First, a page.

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ECU campus ready for return that many students can't make


Ron Mitchelson


By Michael Abramowitz
The Daily Reflector

Wednesday, September 19, 2018

Florence has flown, and classes and campus activities resume today at East Carolina University to the surprise and dissatisfaction of many students and families still struggling with the effects and remnants of Hurricane Florence and apparently not ready to return.

ECU officials issued a notice that they would be ready and available to help students make sure their academic efforts can be completed while keeping their safety foremost in their concerns.

“The university is committed to supporting our students who cannot return by Wednesday for the start of classes,” a message posted at the ECU website read. “ECU is here and ready to help you on an individual basis to manage this difficult situation. Please contact the Dean of Students Office as needed.”

Residence halls opened at noon on Tuesday, but students unable to return to campus due to flooding and other storm effects who find themselves in need of assistance can contact the Dean of Students Office by filling out an online form at bit.ly/2NecOEm, calling 328-9297 or emailing DOS@ecu.edu, the ECU website said. Students also should notify professors in advance if they expect to miss classes, according to the notice.

Campus dining options were available starting on Monday and students can check studentaffairs.ecu.edu for the latest information on other student affairs services. For those returning to Greenville by air, ECU Transit also offered shuttles from RDU airport to campus. 

ECU Provost Ron Mitchelson emailed faculty on Monday, addressing decisions the university made ahead of, during and after Greenville dodged the worst of Hurricane Florence.

Mitchelson said he recognized  that most students and many faculty travel to Greenville from other parts of the state, including counties affected  by the storm.

“Some of you witnessed it in person. You are in our thoughts,” Mitchelson said.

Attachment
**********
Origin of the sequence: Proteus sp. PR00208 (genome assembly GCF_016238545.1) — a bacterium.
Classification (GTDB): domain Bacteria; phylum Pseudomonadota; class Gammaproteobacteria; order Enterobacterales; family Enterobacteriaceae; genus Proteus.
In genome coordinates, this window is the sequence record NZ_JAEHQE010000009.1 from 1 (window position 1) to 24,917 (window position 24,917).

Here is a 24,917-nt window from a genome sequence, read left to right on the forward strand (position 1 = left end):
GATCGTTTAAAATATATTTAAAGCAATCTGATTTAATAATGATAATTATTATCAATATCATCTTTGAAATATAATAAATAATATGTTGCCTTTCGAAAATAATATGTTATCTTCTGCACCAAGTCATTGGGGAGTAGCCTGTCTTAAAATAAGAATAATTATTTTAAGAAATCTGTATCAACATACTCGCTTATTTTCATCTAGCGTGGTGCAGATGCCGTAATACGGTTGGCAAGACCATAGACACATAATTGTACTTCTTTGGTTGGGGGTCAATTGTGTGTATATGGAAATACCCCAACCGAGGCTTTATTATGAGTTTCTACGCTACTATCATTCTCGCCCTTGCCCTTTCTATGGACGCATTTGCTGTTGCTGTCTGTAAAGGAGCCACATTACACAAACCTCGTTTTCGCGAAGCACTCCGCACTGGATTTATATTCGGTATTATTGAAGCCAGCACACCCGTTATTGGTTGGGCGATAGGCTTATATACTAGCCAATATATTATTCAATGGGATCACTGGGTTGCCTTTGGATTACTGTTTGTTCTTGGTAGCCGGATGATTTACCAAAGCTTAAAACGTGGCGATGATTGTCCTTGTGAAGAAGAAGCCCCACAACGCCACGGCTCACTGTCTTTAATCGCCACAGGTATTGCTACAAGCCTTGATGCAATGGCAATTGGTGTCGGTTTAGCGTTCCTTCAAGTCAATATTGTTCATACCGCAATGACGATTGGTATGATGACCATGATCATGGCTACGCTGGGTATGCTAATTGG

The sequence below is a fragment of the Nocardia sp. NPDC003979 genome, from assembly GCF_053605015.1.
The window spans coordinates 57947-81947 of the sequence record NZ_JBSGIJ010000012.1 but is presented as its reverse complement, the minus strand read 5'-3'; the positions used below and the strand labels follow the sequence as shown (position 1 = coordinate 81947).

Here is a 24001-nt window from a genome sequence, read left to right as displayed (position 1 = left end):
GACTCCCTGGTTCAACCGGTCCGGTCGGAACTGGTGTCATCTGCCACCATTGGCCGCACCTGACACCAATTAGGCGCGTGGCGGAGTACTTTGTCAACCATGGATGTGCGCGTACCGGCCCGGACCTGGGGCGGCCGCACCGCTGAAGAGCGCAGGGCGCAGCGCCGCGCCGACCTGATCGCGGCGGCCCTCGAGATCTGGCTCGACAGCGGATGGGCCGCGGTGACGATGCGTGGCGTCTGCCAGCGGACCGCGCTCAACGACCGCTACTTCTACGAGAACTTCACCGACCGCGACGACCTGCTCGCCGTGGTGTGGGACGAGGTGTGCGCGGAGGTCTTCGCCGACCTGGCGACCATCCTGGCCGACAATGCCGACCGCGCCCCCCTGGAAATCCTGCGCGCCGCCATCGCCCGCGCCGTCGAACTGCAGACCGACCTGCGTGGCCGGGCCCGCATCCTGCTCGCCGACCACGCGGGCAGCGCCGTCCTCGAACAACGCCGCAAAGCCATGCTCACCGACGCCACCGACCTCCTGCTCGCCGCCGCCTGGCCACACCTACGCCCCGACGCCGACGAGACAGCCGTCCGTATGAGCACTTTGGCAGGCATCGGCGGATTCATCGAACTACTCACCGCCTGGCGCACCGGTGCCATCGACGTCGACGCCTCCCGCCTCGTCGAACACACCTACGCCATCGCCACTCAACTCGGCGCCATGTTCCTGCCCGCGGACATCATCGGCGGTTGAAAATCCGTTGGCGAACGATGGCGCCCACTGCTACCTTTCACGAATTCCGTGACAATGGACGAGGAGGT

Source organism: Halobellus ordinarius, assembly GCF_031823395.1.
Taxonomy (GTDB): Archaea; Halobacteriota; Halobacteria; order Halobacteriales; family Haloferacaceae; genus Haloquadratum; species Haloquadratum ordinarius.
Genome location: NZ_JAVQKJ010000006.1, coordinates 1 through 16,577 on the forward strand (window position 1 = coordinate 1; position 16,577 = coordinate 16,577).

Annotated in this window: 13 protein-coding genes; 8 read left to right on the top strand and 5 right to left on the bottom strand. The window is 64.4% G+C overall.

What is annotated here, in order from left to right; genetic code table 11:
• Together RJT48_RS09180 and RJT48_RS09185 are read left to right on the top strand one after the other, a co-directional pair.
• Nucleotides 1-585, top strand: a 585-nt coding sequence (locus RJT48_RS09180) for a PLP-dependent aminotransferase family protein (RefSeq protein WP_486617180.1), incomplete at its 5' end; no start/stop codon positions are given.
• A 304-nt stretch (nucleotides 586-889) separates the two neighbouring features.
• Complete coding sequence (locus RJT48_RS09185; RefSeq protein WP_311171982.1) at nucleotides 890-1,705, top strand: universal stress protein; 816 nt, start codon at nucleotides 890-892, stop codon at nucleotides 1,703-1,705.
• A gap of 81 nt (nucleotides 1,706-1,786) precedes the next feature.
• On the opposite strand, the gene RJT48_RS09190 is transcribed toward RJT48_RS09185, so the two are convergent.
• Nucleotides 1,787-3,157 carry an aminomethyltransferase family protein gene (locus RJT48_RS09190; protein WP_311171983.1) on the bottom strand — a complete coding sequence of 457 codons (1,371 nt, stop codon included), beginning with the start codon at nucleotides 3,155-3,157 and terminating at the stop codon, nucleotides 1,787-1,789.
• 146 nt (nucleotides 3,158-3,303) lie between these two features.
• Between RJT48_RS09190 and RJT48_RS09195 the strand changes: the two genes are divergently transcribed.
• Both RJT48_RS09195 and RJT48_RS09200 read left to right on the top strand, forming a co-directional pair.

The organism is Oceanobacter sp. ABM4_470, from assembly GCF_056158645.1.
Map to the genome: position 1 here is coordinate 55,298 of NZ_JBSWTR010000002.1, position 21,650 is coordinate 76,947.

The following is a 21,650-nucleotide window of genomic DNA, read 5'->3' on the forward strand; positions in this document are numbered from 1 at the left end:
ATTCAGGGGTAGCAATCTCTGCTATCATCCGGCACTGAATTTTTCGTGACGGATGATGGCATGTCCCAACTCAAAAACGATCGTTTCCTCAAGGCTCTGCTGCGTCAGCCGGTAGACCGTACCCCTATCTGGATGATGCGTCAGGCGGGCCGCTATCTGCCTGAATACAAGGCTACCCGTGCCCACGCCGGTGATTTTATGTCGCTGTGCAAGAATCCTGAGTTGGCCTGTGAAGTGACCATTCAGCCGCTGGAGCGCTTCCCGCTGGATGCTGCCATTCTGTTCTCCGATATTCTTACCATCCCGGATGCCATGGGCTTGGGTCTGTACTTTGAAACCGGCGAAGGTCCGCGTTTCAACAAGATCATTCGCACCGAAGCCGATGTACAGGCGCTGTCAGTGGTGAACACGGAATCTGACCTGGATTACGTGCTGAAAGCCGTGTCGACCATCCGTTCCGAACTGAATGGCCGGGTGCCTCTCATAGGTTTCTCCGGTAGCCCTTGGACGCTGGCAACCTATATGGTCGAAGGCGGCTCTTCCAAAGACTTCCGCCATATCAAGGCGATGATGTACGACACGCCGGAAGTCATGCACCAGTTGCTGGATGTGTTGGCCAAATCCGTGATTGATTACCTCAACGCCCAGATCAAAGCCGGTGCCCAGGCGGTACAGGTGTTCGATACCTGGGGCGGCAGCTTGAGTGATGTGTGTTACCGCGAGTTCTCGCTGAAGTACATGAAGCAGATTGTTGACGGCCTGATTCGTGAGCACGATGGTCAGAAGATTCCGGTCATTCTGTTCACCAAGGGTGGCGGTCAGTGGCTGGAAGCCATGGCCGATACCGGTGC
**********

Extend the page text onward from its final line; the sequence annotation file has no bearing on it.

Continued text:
The student evacuation decision made in anticipation of Florence’s predicted fury was a wise one, he said, The decision on when to bring them back more difficult.

“If you live north or west, (8 a.m. today) seems like a reasonable goal,” he said. “If you live to the south, it probably does not.”

Mitchelson acknowledged that many social media posts indicated the displeasure of students and families with the return schedule. He pointed out that UNC Chapel Hill and N.C. State reopened a day earlier.

“They also have many students who must find their way back to those campuses from counties like Craven, Jones, Carteret, Pamlico, Onslow, Pender, New Hanover, Brunswick, Sampson and Duplin, among others,” he said.

“Given what we hear from social media, some students (and some employees) will not make it back for Tuesday morning classes in the Triangle or (this) morning classes in Greenville,” Mitchelson said. “There are a significant number of families who are outraged that we (and NCSU and UNC-CH) would even consider it.

“One of the recurring themes from the outside is that faculty members don’t care and will not listen to excuses,” he said. “I know better than that and it disturbs me greatly to think that this perception exists.”

Mitchelson called on staff and faculty who will back to work today to fill in and assist those who cannot return as soon.

“We will need that spirit if (this) morning is to be successful,” he said. “I know that if Dr. (Thad) Wasklewicz needs a geography course covered later this week he can call on me and I will be there.

“I also know that ECU faculty care deeply about their students and their welfare,” Mitchelson said. “I know that they will issue the appropriate flexibility and accommodation needed for our affected students.  This is what we do in times of need.

“We have have always risen to the occasion (during Floyd, Irene and Matthew),” he said. “Given these circumstances and the associated anxiety, your flexibility and responsiveness are essential. Again, thank you for going above and beyond.”

ECU’s Chancellor Cecil Staton said that the ECU community stands ready to assist with recovery efforts.

“Since moving to eastern North Carolina, I have seen the resilience, tenacity and kindness of the people who live here,” Staton said. “In the coming days, I know that we will work together to move from rescue efforts to returning people to the lives and communities many had to evacuate.

“I want to pledge to you that ECU ­­— our students, our faculty and our staff — will be alongside you,” he said.

A web address, florencerecovery.ecu.edu, posted information for those in the campus community who wish to donate or assist with recovery efforts.

ECU also established a Hurricane Florence relief fund to help toward financing community volunteer operations and to assist ECU students with emergency needs related to Florence. Donate at  www.piratealumni.com/hurricanerelief by clicking on the rural Prosperity Initiative, Students Treasure Chest or Chancellor’s Fund for Excellence box.